Choosing an orthodontist carries great responsibility, as it has a very clear effect on a person’s aesthetics and health. The majority of orthodontic patients are children, leaving the responsibility on parents to choose the right caregiver and treatment type. This task is taken very seriously, and followed by weeks of research.

In this article, we have gathered the considerations that help parents and patients in general make up the final decision – who to choose as their Orthodontist.



Awareness and knowledge – of the treatment’s importance, orthodontist’s existence

Acknowledgement of orthodontists and their expertise is a vital first step. A patient must distinguish between a dentist’s role and an orthodontist’s role, while choosing whom to approach for treatment.

Awareness can be achieved through schools and teachers, family physicians, governmental programs and the media.

Need and Treatment Motivation

Today, aesthetics is very important. Our role models showcase perfect smiles in the media and we want our kids and ourselves to have that too. In addition, there is also the element of healthcare when it comes to orthodontics (sleep disorders, painful teeth misalignment).

The patient’s need has to be there, either from the healthcare or aesthetics sides, in order to turn to a specialist. If the problem isn’t troubling enough, the condition may be left untreated.

Credibility, References and Trust – of the Practice and Orthodontist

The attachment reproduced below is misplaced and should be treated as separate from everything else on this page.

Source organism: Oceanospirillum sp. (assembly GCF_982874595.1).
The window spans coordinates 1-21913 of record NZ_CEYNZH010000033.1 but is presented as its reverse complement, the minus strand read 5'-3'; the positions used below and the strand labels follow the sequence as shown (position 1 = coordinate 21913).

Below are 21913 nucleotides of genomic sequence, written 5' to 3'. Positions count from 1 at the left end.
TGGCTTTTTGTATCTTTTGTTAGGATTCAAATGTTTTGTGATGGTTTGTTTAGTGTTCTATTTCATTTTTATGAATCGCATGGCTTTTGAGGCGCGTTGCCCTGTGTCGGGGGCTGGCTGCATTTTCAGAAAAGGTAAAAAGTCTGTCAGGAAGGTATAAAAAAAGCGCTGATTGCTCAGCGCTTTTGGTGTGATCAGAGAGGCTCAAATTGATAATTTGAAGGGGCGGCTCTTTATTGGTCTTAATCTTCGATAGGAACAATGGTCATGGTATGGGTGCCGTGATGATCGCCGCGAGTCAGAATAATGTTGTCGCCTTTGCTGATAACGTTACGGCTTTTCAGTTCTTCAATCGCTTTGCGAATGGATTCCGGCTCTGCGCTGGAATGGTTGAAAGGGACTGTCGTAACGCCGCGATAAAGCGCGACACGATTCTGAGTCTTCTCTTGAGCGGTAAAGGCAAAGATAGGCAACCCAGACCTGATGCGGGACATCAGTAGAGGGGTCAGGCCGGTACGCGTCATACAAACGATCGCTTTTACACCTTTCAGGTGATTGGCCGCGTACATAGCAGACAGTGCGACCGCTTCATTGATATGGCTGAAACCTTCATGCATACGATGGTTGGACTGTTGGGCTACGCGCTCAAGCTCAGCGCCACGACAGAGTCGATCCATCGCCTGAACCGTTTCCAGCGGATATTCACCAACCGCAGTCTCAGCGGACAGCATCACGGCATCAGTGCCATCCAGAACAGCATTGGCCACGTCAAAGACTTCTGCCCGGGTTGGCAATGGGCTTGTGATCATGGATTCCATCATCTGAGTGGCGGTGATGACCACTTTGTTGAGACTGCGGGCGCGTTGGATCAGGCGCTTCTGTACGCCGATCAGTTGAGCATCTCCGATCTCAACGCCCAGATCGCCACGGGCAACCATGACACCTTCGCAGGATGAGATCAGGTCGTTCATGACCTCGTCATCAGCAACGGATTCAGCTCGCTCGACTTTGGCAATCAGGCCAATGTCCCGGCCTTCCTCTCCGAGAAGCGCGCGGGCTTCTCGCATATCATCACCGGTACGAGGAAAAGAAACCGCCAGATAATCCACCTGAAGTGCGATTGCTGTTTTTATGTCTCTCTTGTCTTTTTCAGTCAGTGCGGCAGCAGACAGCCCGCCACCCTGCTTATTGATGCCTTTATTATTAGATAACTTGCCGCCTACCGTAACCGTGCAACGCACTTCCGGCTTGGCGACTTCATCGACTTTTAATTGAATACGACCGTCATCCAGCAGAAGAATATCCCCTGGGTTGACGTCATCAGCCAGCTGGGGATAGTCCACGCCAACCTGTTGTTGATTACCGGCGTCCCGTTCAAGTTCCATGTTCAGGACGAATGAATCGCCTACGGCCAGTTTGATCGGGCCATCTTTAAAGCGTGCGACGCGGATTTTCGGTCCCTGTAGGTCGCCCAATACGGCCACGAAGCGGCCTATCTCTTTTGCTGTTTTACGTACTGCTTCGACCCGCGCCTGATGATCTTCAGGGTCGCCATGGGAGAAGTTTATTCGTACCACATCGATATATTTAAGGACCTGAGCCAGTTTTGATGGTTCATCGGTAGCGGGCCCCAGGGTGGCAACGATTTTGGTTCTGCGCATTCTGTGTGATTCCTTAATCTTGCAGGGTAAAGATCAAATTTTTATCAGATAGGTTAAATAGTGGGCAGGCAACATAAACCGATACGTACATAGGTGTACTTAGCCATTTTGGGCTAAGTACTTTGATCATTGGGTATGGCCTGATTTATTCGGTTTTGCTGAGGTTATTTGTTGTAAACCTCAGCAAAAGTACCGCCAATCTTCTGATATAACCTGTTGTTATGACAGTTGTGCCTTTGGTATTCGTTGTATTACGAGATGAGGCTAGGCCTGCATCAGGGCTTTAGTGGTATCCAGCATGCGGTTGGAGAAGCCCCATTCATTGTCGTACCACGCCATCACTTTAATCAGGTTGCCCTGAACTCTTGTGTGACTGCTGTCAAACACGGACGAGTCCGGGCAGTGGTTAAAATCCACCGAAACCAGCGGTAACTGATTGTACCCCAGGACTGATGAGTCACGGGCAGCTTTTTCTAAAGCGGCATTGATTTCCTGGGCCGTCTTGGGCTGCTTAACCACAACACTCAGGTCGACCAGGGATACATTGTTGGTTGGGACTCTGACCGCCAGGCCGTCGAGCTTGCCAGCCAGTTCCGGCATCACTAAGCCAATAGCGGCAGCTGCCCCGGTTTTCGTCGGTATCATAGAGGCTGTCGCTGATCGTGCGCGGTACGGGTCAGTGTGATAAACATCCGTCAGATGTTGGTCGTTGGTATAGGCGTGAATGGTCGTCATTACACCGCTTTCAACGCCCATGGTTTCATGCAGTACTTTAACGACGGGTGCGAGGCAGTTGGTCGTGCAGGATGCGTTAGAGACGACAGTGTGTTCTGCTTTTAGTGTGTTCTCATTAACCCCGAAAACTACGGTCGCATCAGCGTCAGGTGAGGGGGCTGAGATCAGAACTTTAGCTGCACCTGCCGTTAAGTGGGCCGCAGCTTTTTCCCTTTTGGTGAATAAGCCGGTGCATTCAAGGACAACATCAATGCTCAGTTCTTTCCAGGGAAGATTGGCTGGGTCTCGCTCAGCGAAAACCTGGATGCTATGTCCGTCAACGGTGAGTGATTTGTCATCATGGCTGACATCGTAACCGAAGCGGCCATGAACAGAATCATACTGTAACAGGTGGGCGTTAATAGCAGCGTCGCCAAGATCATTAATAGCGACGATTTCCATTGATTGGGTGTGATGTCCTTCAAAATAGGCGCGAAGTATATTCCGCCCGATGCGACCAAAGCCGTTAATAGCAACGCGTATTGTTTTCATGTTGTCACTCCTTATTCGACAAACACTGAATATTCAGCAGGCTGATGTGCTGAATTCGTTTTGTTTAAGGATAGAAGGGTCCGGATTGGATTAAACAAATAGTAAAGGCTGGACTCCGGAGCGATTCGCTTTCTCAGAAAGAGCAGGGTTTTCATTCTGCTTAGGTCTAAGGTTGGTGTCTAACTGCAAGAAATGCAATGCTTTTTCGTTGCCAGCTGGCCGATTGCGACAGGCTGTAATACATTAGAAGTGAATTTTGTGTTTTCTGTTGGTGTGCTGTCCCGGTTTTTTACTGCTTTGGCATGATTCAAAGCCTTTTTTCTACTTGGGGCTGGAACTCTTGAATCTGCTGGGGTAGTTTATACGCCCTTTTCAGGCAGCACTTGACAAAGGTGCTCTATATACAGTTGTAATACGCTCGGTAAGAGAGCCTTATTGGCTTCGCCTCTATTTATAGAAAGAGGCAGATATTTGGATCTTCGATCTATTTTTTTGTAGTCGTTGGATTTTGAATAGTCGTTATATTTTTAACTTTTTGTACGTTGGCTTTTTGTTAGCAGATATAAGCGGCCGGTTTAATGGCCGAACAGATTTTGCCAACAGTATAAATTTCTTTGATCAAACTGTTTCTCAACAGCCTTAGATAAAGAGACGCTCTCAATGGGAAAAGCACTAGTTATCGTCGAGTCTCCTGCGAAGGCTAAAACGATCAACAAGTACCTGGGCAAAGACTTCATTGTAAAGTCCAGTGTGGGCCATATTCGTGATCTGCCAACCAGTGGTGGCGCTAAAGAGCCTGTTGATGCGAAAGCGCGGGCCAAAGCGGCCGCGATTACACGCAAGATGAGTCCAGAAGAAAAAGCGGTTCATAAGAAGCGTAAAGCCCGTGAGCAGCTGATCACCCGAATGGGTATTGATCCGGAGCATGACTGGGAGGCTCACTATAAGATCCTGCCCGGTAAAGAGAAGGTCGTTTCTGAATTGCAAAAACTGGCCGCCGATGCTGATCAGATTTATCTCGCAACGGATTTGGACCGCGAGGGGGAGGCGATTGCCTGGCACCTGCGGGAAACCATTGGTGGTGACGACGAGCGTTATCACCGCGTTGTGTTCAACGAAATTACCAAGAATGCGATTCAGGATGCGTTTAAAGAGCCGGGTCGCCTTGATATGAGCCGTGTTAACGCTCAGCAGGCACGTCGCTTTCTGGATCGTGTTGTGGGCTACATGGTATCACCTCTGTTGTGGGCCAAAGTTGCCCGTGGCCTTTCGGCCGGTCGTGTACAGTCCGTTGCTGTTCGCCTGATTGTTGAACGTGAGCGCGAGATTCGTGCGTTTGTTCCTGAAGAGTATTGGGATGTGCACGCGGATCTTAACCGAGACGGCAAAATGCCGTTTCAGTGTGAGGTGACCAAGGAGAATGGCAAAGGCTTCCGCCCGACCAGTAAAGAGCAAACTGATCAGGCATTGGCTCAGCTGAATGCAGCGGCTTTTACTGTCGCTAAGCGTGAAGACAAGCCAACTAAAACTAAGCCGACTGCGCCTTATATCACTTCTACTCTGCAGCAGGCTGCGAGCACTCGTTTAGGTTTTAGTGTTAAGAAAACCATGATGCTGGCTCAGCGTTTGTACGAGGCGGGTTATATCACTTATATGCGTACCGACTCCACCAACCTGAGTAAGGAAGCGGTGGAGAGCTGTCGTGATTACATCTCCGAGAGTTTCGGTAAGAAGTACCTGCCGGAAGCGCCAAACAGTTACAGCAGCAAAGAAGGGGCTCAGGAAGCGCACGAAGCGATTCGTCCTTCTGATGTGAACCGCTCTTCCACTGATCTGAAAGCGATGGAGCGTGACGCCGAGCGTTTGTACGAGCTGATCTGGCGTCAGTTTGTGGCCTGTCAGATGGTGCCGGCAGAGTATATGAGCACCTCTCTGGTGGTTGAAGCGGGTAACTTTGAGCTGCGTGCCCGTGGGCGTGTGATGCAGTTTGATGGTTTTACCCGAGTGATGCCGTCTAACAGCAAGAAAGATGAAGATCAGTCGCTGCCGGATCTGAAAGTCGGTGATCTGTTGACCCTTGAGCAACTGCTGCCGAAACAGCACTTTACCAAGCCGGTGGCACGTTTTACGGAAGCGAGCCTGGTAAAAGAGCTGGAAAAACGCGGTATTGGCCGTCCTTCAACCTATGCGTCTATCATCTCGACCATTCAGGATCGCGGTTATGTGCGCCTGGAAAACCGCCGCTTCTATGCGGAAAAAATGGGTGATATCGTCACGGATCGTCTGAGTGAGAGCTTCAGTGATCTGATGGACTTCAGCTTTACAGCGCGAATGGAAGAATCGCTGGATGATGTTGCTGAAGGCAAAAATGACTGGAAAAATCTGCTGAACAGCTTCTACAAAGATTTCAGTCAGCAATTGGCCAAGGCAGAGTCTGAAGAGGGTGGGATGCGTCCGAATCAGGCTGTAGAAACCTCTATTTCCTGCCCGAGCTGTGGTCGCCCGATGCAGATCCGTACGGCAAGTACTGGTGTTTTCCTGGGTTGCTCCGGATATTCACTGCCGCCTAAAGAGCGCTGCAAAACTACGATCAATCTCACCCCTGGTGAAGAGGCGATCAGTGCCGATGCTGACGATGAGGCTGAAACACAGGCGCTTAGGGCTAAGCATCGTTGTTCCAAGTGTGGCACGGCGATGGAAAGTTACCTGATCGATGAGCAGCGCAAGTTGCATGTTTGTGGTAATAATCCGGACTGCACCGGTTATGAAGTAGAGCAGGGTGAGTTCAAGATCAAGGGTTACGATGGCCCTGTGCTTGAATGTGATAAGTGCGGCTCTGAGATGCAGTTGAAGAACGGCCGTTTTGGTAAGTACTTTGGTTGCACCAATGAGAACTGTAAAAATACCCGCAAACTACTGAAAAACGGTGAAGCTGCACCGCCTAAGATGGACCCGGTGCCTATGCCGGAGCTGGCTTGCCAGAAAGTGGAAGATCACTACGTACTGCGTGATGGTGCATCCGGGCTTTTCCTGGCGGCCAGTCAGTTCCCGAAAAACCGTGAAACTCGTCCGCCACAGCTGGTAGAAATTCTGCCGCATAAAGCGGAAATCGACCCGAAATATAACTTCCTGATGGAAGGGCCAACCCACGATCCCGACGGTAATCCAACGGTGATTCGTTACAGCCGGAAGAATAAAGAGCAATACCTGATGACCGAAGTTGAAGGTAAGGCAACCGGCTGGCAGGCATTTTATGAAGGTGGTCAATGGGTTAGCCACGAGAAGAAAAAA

Education is part of the credibility Orthodontists have. Patients normally check their physician’s education, and certification, while also want to ensure they are a Board Certified. This demonstrates a higher commitment and dedication, given the standards requirements.

References (recommendations by experienced friends) are also an important element patients look for. Word-of-mouth, recommendation, testimonials all act as great reference for a patient. 

Technologically Equipped Clinic

People expect to receive leading treatment and to also fully understand it. The technology is available through improved software, larger screens, full images, laser innovations, advanced treatment materials, online Cephalometric analysis…etc. Orthodontists willing to ensure their clinic is staffed with leading technology and able to showcase it, are more likely to gain the customer.

Personal Connection

Trusting the doctor from an education perspective isn’t enough – if the personal connection isn’t there. Each patient looks for an assuring and easy-going caregiver, who is willing to listen to their questions, concerns and fears. Many doctors today may be very well educated, with lots of experience, but are less attentive to the emotional side of the treatment.  In situations as such, the patient will prefer to seek a different doctor, especially if there is a larger choice available nearby.

Affordable Costs & Payments

Affordable treatment prices are an important part of the patient’s decision making process, however it’s normally mentioned after overcoming the barriers mentioned earlier. It’s vital for the patient to first check their treatment type, and only then find out if they can afford it, considering various payment/finance options.

Many practices provide different payment terms, specifically since the actual orthodontic care is normally spread out through several months or even years.

Availability and Location

A treatment plan may be laid out over months and years, which is why patients tend to also choose their orthodontist according to the practice’s location and ease of travel.  Ensuring they can make the appointments, without loosing too much work or school days, due to traffic or parking issues is  important.


Every Orthodontist can play a major role in every single part of the listed items. Awareness creation, motivation, market education

  • Marketing plan – Maintain an online and social marketing plan, as that’s where most Patients start their research nowadays! Be sure to be listed on local/online directories, community organizations, healthcare programs.